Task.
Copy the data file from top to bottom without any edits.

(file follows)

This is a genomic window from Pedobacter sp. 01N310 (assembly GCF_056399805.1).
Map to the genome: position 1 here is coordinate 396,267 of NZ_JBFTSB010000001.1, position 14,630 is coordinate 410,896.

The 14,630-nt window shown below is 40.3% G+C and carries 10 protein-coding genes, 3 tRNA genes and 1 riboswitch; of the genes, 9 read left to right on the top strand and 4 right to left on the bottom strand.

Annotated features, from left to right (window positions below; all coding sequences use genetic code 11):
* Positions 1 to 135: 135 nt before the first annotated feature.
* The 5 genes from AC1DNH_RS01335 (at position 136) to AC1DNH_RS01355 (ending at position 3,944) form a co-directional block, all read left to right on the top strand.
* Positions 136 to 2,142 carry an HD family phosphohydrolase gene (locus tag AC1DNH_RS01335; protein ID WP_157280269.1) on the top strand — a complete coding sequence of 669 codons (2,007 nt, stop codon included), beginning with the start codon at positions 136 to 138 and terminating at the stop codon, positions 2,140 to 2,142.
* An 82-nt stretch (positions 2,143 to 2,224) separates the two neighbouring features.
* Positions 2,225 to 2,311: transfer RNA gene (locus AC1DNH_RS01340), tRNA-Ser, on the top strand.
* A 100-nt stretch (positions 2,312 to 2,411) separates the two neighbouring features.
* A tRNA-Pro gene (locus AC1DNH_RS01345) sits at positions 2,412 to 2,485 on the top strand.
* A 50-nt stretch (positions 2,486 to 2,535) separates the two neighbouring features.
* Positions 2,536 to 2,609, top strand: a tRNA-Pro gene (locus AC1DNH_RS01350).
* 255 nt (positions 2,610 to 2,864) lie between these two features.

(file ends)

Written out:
This is a genomic window from Pedobacter sp. 01N310 (assembly GCF_056399805.1).
Map to the genome: position 1 here is coordinate 396,267 of NZ_JBFTSB010000001.1, position 14,630 is coordinate 410,896.

The 14,630-nt window shown below is 40.3% G+C and carries 10 protein-coding genes, 3 tRNA genes and 1 riboswitch; of the genes, 9 read left to right on the top strand and 4 right to left on the bottom strand.

Annotated features, from left to right (window positions below; all coding sequences use genetic code 11):
* Positions 1 to 135: 135 nt before the first annotated feature.
* The 5 genes from AC1DNH_RS01335 (at position 136) to AC1DNH_RS01355 (ending at position 3,944) form a co-directional block, all read left to right on the top strand.
* Positions 136 to 2,142 carry an HD family phosphohydrolase gene (locus tag AC1DNH_RS01335; protein ID WP_157280269.1) on the top strand — a complete coding sequence of 669 codons (2,007 nt, stop codon included), beginning with the start codon at positions 136 to 138 and terminating at the stop codon, positions 2,140 to 2,142.
* An 82-nt stretch (positions 2,143 to 2,224) separates the two neighbouring features.
* Positions 2,225 to 2,311: transfer RNA gene (locus AC1DNH_RS01340), tRNA-Ser, on the top strand.
* A 100-nt stretch (positions 2,312 to 2,411) separates the two neighbouring features.
* A tRNA-Pro gene (locus AC1DNH_RS01345) sits at positions 2,412 to 2,485 on the top strand.
* A 50-nt stretch (positions 2,486 to 2,535) separates the two neighbouring features.
* Positions 2,536 to 2,609, top strand: a tRNA-Pro gene (locus AC1DNH_RS01350).
* 255 nt (positions 2,610 to 2,864) lie between these two features.